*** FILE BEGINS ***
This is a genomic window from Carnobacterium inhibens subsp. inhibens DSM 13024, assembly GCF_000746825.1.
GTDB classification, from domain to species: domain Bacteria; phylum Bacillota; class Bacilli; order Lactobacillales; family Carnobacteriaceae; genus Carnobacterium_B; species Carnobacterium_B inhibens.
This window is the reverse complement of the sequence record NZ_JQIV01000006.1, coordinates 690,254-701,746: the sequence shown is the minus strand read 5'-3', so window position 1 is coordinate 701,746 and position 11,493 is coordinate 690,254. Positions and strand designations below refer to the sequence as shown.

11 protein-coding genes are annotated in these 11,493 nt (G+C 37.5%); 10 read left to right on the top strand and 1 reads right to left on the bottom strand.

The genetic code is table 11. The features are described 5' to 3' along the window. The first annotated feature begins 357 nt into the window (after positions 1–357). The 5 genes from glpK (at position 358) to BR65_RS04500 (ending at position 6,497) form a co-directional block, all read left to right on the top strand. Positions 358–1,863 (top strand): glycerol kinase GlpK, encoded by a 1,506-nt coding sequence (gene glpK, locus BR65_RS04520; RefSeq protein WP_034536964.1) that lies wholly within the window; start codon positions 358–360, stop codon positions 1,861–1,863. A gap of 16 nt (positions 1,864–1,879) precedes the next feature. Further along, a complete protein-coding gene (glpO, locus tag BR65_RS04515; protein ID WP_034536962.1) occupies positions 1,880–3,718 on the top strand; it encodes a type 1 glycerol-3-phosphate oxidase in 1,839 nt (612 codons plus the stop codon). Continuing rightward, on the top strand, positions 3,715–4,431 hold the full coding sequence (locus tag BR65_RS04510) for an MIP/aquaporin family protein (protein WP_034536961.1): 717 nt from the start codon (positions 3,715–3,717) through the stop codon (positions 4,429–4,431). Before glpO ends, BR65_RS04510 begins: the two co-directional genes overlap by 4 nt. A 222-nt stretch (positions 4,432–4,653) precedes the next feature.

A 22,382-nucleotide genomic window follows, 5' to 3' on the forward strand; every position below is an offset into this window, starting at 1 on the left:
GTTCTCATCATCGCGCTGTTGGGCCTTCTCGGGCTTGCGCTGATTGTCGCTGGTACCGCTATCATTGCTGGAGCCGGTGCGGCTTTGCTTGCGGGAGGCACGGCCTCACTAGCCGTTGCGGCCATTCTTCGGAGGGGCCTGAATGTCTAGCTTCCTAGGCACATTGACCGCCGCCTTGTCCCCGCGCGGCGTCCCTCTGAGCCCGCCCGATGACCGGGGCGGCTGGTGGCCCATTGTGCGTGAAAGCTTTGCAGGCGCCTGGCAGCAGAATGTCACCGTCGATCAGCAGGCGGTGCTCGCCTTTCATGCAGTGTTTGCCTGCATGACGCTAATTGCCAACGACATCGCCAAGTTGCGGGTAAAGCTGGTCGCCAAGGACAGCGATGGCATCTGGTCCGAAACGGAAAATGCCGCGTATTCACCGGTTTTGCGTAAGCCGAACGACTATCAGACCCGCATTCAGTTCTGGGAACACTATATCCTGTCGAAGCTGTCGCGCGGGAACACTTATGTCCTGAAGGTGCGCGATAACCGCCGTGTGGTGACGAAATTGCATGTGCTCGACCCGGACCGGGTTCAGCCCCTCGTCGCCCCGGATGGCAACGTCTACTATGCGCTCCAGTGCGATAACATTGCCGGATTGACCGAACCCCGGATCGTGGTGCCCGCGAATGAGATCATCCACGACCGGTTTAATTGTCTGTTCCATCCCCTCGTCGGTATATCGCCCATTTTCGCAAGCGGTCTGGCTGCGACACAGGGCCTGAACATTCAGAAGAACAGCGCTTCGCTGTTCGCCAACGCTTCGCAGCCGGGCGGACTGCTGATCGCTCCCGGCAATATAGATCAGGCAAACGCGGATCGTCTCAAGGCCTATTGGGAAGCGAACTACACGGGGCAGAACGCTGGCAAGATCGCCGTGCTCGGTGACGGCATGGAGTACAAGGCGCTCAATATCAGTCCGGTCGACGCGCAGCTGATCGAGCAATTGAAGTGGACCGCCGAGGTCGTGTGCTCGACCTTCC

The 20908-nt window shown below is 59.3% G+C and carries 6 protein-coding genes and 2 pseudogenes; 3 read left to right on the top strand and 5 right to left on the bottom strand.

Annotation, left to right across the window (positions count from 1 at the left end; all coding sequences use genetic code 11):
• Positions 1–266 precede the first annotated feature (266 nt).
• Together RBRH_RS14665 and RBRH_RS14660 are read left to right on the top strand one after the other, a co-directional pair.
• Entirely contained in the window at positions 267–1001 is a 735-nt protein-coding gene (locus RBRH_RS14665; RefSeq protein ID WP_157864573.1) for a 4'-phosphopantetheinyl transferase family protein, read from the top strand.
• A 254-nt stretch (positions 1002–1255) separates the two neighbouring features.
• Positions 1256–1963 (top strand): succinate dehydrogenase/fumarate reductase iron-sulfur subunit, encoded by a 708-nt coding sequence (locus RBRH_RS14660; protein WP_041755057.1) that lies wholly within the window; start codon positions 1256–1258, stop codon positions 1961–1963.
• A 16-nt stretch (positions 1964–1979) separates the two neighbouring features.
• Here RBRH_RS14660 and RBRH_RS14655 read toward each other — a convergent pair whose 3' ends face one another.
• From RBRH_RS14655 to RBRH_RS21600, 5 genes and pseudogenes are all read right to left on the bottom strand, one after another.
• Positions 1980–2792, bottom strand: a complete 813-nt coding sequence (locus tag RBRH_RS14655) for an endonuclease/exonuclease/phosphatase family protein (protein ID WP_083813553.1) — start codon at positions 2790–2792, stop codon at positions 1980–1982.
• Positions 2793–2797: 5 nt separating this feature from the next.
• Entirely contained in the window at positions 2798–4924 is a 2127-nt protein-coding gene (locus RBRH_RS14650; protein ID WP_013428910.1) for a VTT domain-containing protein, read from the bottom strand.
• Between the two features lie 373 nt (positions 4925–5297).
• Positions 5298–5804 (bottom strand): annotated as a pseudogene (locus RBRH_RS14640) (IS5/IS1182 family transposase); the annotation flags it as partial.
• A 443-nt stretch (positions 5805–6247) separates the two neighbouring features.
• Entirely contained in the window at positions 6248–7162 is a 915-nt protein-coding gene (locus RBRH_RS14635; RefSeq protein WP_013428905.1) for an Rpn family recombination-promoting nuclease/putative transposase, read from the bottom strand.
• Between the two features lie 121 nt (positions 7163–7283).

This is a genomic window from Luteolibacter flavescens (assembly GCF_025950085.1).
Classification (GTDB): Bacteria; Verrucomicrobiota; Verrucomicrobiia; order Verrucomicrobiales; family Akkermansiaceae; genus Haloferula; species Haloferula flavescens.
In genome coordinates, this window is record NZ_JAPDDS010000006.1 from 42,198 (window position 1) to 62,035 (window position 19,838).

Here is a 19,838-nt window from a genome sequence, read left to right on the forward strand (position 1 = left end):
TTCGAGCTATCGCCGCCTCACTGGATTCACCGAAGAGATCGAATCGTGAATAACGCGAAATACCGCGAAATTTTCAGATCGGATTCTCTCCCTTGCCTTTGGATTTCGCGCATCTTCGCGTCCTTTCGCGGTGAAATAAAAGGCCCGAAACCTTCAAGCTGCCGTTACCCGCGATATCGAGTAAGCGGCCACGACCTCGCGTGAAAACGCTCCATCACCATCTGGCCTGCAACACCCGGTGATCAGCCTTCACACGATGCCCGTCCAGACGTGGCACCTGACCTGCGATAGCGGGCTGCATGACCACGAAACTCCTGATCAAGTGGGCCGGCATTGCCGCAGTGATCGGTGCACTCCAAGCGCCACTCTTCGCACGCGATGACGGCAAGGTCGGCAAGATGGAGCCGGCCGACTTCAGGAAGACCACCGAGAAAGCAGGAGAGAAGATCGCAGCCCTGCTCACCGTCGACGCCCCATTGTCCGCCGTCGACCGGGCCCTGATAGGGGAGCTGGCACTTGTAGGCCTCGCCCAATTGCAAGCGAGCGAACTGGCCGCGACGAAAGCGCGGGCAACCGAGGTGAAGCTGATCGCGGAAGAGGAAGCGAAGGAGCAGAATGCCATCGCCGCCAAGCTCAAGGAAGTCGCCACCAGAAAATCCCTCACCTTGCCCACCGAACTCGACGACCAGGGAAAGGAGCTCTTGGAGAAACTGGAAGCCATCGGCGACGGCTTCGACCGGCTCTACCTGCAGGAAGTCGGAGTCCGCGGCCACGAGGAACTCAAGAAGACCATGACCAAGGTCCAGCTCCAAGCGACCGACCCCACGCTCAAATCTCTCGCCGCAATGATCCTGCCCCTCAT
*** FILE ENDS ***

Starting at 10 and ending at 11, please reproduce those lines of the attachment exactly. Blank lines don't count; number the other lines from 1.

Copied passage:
• Positions 1–266 precede the first annotated feature (266 nt).
• Together RBRH_RS14665 and RBRH_RS14660 are read left to right on the top strand one after the other, a co-directional pair.